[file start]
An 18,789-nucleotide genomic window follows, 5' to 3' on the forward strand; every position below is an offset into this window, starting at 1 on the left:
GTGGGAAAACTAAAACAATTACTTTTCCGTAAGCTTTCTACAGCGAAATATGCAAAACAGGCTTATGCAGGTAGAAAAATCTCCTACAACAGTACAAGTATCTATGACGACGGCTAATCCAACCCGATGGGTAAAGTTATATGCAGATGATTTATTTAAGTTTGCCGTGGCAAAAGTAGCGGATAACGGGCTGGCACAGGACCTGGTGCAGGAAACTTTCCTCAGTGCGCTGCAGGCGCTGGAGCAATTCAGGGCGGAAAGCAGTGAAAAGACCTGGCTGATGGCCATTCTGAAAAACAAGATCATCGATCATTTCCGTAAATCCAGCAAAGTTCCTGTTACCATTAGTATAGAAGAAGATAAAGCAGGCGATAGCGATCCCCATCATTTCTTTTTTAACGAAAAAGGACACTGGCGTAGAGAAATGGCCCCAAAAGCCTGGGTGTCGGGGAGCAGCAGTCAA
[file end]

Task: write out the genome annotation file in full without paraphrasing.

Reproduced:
An 18,789-nucleotide genomic window follows, 5' to 3' on the forward strand; every position below is an offset into this window, starting at 1 on the left:
GTGGGAAAACTAAAACAATTACTTTTCCGTAAGCTTTCTACAGCGAAATATGCAAAACAGGCTTATGCAGGTAGAAAAATCTCCTACAACAGTACAAGTATCTATGACGACGGCTAATCCAACCCGATGGGTAAAGTTATATGCAGATGATTTATTTAAGTTTGCCGTGGCAAAAGTAGCGGATAACGGGCTGGCACAGGACCTGGTGCAGGAAACTTTCCTCAGTGCGCTGCAGGCGCTGGAGCAATTCAGGGCGGAAAGCAGTGAAAAGACCTGGCTGATGGCCATTCTGAAAAACAAGATCATCGATCATTTCCGTAAATCCAGCAAAGTTCCTGTTACCATTAGTATAGAAGAAGATAAAGCAGGCGATAGCGATCCCCATCATTTCTTTTTTAACGAAAAAGGACACTGGCGTAGAGAAATGGCCCCAAAAGCCTGGGTGTCGGGGAGCAGCAGTCAA